[0006] One of the most common ways to improve the abrasion, wear, and corrosion characteristics of aluminum alloys is to increase silicon content. Consistent with phase diagrams known to one of ordinary skill in the art, aluminum-silicon alloys form a eutectic when silicon concentrations are approximately 12.6 wt. % silicon. Hypereutectic aluminum alloys, i.e., aluminum alloys having a silicon concentration in excess of 12.6 wt. % silicon, generally have large silicon particles that are very hard. The large silicon particles generally make hypereutectic aluminum alloys more wear resistant than non-eutectic or eutectic aluminum alloys. A common hypereutectic aluminum alloy is Al-390, or alloy 390, which contains approximately 16 to 18 wt. % silicon. Unfortunately, hypereutectic aluminum alloys are generally more difficult to cast and machine. Additionally, increasing silicon concentrations generally has a detrimental effect on the mechanical properties, e.g., ductility, of aluminum alloys.

[0007] Using surface technology to locally increase the silicon concentration of aluminum alloys is one alternative for improving the abrasion, wear, and corrosion resistance characteristics of a manufactured component while maintaining the desirable mechanical properties of its underlying aluminum alloy substrate. Generally, surface layers having high silicon concentrations are produced by depositing silicon or mixtures containing high silicon concentrations onto aluminum alloys and then melting the silicon mixture into the surface of the aluminum alloys by application of heat. Surface heating of silicon-coated aluminum alloys may be accomplished by laser beam processing or infrared heating. Although these heating techniques are effective, they rely on relatively sophisticated and expensive equipment that is usually difficult to use in normal manufacturing situations.

OBJECTS OF THE INVENTION

[0008] Accordingly, it is an object of the present invention to provide a means of producing aluminum alloy components that have abrasion, wear, and corrosion resistance characteristics similar to those exhibited by hypereutectic alloys.

[0009] It is another object of the present invention to provide a process for improving the abrasion, wear, and corrosion characteristics of aluminum alloys that utilizes conventional welding techniques.

[0010] It is another object of the present invention to overcome the difficulties encountered in the art by using a welding process to apply a cladding layer to the surface of an aluminum alloy for the purpose of improving the abrasion, wear, and corrosion characteristics of the aluminum alloy.

[0011] Further objects, benefits, and features of the present invention will become apparent to one of ordinary skill in the art from the drawings and description of the preferred embodiments claimed and disclosed herein.

SUMMARY OF THE INVENTION

[0012] In accordance with one aspect of the present invention, the foregoing and other objects are achieved by a consumable welding filler material for cladding alloys includes a ductile metal and an alloying element in appropriate ratio to produce a hypereutectic during a welding process.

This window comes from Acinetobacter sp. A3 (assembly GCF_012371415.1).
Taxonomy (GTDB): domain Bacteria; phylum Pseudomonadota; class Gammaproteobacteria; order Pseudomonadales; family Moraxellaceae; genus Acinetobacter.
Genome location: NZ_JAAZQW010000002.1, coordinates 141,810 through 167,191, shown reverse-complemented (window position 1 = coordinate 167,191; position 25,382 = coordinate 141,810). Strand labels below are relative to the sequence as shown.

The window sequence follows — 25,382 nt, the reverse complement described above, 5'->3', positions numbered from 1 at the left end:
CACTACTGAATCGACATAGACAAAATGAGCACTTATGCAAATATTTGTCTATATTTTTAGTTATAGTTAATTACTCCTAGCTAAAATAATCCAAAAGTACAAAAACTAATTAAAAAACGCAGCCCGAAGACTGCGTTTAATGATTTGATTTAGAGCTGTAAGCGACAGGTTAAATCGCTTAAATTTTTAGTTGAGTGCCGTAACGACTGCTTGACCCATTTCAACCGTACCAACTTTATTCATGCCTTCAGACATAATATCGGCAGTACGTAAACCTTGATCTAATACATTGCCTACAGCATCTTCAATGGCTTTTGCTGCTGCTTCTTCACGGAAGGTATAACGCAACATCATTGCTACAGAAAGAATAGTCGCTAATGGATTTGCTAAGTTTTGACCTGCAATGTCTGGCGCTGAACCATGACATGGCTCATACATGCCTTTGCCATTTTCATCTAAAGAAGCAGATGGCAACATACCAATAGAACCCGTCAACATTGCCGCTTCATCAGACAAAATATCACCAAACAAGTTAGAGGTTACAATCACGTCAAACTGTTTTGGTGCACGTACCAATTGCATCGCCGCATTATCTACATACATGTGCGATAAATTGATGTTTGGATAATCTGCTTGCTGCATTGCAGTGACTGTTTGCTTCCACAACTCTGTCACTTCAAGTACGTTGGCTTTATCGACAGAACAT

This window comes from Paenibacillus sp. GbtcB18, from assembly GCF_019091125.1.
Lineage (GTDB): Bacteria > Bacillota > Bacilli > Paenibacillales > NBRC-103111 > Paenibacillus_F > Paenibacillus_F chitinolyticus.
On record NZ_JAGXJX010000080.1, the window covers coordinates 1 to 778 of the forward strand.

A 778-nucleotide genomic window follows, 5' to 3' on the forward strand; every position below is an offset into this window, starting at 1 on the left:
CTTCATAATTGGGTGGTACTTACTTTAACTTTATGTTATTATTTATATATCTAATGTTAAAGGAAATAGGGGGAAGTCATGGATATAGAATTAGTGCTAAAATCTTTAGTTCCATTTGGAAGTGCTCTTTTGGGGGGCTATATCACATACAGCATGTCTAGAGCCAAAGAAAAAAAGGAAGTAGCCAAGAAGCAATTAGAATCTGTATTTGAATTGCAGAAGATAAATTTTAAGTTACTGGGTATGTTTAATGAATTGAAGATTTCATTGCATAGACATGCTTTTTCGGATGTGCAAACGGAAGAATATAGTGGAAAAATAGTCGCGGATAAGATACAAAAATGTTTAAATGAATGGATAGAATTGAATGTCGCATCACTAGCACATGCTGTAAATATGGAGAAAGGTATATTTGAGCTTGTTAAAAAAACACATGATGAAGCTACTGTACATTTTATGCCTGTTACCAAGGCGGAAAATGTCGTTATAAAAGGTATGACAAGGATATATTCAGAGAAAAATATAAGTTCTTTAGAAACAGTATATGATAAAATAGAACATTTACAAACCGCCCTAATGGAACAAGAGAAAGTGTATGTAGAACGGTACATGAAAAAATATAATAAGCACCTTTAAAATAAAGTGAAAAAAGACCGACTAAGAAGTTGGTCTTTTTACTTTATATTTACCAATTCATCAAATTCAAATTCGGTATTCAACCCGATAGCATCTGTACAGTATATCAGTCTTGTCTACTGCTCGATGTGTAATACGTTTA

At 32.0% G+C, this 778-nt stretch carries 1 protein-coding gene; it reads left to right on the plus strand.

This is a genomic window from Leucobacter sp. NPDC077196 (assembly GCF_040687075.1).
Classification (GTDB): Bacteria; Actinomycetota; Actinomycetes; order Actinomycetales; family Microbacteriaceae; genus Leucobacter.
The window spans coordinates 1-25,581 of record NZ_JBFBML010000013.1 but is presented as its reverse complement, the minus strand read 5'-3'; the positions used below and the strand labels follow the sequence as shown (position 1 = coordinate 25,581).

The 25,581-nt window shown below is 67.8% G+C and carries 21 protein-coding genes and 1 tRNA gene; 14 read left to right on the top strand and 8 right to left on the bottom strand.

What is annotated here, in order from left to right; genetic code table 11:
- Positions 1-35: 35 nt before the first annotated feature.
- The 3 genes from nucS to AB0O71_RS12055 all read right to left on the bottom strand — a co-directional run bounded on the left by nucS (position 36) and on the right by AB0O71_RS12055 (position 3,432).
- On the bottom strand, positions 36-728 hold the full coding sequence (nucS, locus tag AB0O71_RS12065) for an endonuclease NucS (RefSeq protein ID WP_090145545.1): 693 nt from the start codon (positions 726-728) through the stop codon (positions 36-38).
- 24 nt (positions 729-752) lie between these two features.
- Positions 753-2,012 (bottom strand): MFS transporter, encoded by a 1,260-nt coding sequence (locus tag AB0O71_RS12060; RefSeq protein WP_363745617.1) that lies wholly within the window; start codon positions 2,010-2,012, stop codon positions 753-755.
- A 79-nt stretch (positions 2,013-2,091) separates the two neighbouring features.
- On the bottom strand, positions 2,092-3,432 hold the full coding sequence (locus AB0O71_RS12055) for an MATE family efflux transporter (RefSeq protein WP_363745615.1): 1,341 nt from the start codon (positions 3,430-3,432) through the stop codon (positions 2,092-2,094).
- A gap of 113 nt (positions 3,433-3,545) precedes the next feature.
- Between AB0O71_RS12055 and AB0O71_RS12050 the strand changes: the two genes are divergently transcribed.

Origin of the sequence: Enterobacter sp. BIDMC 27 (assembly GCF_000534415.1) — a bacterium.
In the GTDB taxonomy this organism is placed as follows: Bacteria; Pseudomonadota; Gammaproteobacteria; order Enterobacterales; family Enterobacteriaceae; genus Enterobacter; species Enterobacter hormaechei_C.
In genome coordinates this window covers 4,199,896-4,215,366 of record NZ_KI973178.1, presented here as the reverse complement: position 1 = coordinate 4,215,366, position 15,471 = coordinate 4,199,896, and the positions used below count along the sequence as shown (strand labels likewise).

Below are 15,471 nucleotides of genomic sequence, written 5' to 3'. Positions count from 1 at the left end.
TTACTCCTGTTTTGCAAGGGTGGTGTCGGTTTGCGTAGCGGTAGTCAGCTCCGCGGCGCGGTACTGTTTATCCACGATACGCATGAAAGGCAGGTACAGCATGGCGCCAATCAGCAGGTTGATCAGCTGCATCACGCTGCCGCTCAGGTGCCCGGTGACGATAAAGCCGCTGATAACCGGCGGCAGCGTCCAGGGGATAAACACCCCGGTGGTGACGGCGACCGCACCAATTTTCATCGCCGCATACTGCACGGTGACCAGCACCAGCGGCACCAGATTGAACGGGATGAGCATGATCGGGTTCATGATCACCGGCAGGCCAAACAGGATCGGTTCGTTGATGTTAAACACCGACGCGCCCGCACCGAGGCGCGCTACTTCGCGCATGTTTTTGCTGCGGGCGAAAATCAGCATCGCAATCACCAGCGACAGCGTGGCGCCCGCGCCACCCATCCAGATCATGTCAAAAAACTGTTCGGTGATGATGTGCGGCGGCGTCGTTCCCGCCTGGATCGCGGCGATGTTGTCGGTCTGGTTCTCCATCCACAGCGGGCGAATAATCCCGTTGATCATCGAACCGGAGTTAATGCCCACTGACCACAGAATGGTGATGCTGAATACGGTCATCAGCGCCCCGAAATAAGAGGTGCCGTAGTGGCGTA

[0013] In accordance with another aspect of the present invention, a consumable welding filler material for cladding alloys includes a metal sheath, which includes aluminum, and an inner core material, which includes silicon in an amount of greater than 12.6 wt. % so that a hypereutectic is produced when the consumable welding filler material is melted during a welding process.

BRIEF DESCRIPTION OF THE DRAWINGS

[0014] FIG. 1 is a perspective cutaway of a consumable welding rod showing the outer layer and the inner core material in accordance with the present invention.

[0015] FIG. 2 is a photograph of an aluminum alloy 319 casting including machined overlay cladding layers on opposing sides in accordance with the present invention.

[0016] FIG. 3 is a photomicrograph of an overlay cladding layer from the casting shown in FIG. 2.

[0017] For a better understanding of the present invention, together with other and further objects, advantages and capabilities thereof, reference is made to the following disclosure and appended claims in connection with the above-described drawings.

DETAILED DESCRIPTION OF THE INVENTION

[0018] Referring to FIG. 1, certain embodiments of the invention are described as follows. A weld overlay material (filler metal) in the form of a consumable welding rod (or wire) 10 is shown that is used to apply a hypereutectic cladding layer to a surface of an aluminum alloy component or casting. The welding rod is preferably comprised of a ductile metal sheath 12, or outer layer, surrounding an alloying element, or inner core material 16. The outer layer 12 may be fabricated from any commercially available aluminum material, e.g., aluminum alloy 1100, and formed into any geometry to encapsulate the inner core material. Preferably, but not necessarily, the outer layer is conformed to a substantially annular or circular cross-sectional geometry. Although the examples discussed herein teach the use of aluminum and aluminum alloys for the outer layer 12 of the consumable welding rod, one of ordinary skill in the art will recognize that combinations and alloys of nickel, iron, molybdenum, titanium, magnesium, and stainless steel may also be used.

[0019] For alloys comprised of at least 50% aluminum, any of the alloys having properties as listed in Table I may be used for the outer layer 12 of the consumable welding rod. The term “XYZ” indicates a plurality of alloys that are within the well-known family of alloys denoted by the leading number identified in Table I. 1